The beauty of it, of course, is that if you determine to serve the Lord and you slip up occasionally, God gives you the grace to try again.

You may find you’re on a lonely road, but you’re not alone. As God told Joshua — and Jesus told us, centuries later and to this day — He will never leave us nor forsake us. But also, you’ll find a strange, motley community of others who’ve chosen that same road. They’ll be rich and poor, pretty and not-so-pretty, genius and “slow”, physically able and those who need a hand, people you’ll get along with off the bat and others you’d just as soon run over as look at. But oddly enough, you’ll be among people who love and support you, just as you love and support them.

And while others are slugging away, claiming either “God is on my side” or that “man is the measure of all things”, you’ll head for victory, knowing that it’s already in the bag, and that God is on the side of the one who’ll turn to Him.

What Kind of Nation?

Every so often, you hear someone refer to their country as a “Christian nation”. It’s usually said in the context that they expect their country’s laws, policies and mores follow Biblical principles; to back up their position, they claim the earliest founders of the country were Christians.

(Interestingly, Thomas Paine, one of the “founding fathers” of the United States of America, was a deist who believed in God but did not believe Jesus Christ was the only way to reach Him.)

But is there such a thing as a “Christian nation” or “Christian country”?

“Christian nation,” would imply that anyone living there was either a Christian or was expected to become one. That, in turn, implies coercion, and coming to Christ is a matter of choice. God tells us, in no uncertain terms, that He wants us with Him in His Kingdom, but ultimately, that’s up to us to decide which we want: life or death, blessing or cursing.

It also leaves you wondering, what about Christians who don’t live in that “nation”?

The word “nation” comes from the Latin natio, which refers to a race of people, a tribe or species. It’s only relatively recently that the word has been used in a geopolitical sense, as a synonym for “country” or “state”. And there is, in fact, a Christian nation.

But you are a chosen generation, a royal priesthood, a holy nation, His own special people, that you may proclaim the praises of Him who called you out of darkness into His marvelous light; who once were not a people but are now the people of God, who had not obtained mercy but now have obtained mercy.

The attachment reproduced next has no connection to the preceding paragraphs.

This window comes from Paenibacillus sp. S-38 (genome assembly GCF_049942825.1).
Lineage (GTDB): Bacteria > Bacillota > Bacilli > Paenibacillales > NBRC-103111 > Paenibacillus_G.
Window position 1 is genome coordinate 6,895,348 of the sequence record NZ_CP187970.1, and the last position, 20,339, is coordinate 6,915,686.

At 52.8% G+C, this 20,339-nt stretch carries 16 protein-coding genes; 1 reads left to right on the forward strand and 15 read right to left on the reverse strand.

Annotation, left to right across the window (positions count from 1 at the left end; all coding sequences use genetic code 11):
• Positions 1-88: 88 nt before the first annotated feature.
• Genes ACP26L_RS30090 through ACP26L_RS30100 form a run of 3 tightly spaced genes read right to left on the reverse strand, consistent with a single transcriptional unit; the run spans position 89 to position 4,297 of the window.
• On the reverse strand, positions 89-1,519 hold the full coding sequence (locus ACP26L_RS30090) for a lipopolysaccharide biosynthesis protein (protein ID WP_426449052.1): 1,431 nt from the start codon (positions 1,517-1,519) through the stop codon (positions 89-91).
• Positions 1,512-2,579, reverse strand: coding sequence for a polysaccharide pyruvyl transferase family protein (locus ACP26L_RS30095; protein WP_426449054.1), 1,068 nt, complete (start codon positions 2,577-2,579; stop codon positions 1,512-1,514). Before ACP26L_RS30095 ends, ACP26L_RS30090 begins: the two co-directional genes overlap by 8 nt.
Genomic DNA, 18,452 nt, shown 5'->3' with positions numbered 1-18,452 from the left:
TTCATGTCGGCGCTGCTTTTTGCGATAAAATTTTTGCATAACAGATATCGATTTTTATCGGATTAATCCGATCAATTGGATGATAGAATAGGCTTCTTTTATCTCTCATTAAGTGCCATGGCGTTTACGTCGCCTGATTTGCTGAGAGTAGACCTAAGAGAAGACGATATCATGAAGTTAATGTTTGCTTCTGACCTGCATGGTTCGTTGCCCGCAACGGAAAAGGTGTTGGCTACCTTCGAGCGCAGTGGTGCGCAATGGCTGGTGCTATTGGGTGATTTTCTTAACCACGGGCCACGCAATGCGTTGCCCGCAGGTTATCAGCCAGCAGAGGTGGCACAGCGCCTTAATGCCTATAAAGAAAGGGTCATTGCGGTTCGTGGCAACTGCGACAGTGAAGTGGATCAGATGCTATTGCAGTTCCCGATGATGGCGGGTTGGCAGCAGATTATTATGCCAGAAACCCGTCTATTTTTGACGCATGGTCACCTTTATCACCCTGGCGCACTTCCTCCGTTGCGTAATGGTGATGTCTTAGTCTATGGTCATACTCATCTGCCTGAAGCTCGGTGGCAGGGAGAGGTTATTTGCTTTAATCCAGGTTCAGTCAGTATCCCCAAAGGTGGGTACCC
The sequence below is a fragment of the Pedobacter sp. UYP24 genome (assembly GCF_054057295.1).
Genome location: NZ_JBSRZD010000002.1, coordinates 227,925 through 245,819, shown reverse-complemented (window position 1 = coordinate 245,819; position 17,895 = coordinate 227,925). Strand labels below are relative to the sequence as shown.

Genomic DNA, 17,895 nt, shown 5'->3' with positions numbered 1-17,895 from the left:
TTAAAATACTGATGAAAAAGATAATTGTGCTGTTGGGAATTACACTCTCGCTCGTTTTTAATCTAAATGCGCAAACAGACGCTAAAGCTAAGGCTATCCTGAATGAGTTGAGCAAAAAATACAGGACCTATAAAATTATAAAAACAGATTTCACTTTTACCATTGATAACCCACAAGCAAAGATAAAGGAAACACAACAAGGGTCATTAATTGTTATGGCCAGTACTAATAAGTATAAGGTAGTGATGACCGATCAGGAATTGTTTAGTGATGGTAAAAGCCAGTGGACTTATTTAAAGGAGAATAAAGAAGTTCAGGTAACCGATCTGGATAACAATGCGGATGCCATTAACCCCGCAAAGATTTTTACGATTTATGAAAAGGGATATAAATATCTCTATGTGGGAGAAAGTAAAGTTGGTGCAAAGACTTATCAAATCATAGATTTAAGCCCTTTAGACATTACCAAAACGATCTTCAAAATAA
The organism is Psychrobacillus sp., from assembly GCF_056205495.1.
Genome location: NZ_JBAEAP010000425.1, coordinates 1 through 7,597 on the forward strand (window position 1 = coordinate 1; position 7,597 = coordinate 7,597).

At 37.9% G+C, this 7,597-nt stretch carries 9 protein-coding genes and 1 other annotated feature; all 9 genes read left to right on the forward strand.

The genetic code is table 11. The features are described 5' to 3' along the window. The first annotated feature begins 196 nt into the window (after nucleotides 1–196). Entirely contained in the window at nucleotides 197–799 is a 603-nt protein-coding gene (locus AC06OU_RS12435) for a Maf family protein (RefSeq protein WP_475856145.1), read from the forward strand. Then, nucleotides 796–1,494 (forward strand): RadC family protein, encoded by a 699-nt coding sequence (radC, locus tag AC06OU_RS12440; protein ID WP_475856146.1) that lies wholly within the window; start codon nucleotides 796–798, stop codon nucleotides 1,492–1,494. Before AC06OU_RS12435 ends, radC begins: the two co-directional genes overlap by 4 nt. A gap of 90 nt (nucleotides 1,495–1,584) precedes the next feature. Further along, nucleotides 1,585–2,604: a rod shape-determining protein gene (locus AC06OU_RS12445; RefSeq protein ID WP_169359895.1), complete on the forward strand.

— 1 Peter 2:9-10

Peter is not talking to people of a particular country, but to “the pilgrims of the dispersion in Pontus, Galatia, Cappadocia, Asia and Bithynia”. Their “nationhood” has nothing to do with geographical lines, but now with Jesus Christ.

Jesus Himself warned the Jewish leaders of His time on earth that they were in danger of losing their status as “chosen ones”:

Have you never read in the Scriptures:

‘The stone which the builders rejected

Has become the chief cornerstone.

This was the Lord’s doing

And it is marvelous in our eyes’?

“Therefore I say to you, the kingdom of God will be taken from you and given to a nation bearing the fruits of it.

— Matthew 21:42-43

In other words, God’s “choice” for us is to be those people who “bear the fruits” of His kingdom: love, joy, peace, longsuffering, kindness, goodness, faithfulness, gentleness and self-control (Galatians 5:22-23). Are those people — is that nation — confined to the boundaries of any one country? Can any one country lay claim to those characteristics? Indeed, if anyone does, it calls to mind Billy Sunday’s quote, “Going to church doesn’t make you a Christian any more than sitting in a garage makes you a car.”

There is a “Christian nation”, but it’s on a whole different plane of existence. It crosses boundaries and lives in the wealthiest neighborhoods in Canada and the USA, the mean streets of the Downtown East Side, the Bowery and East LA, the slums of Latin America and the most oppressive, totalitarian theocracies, where being a Christian can be punished by death. To borrow from the Newsboys’ song, you’ll find members of that nation among “the redeemed rising from the African plain … Asian believers filled with God’s holy fire … every tribe, every tongue, every nation … the faithful, gathered underground …”*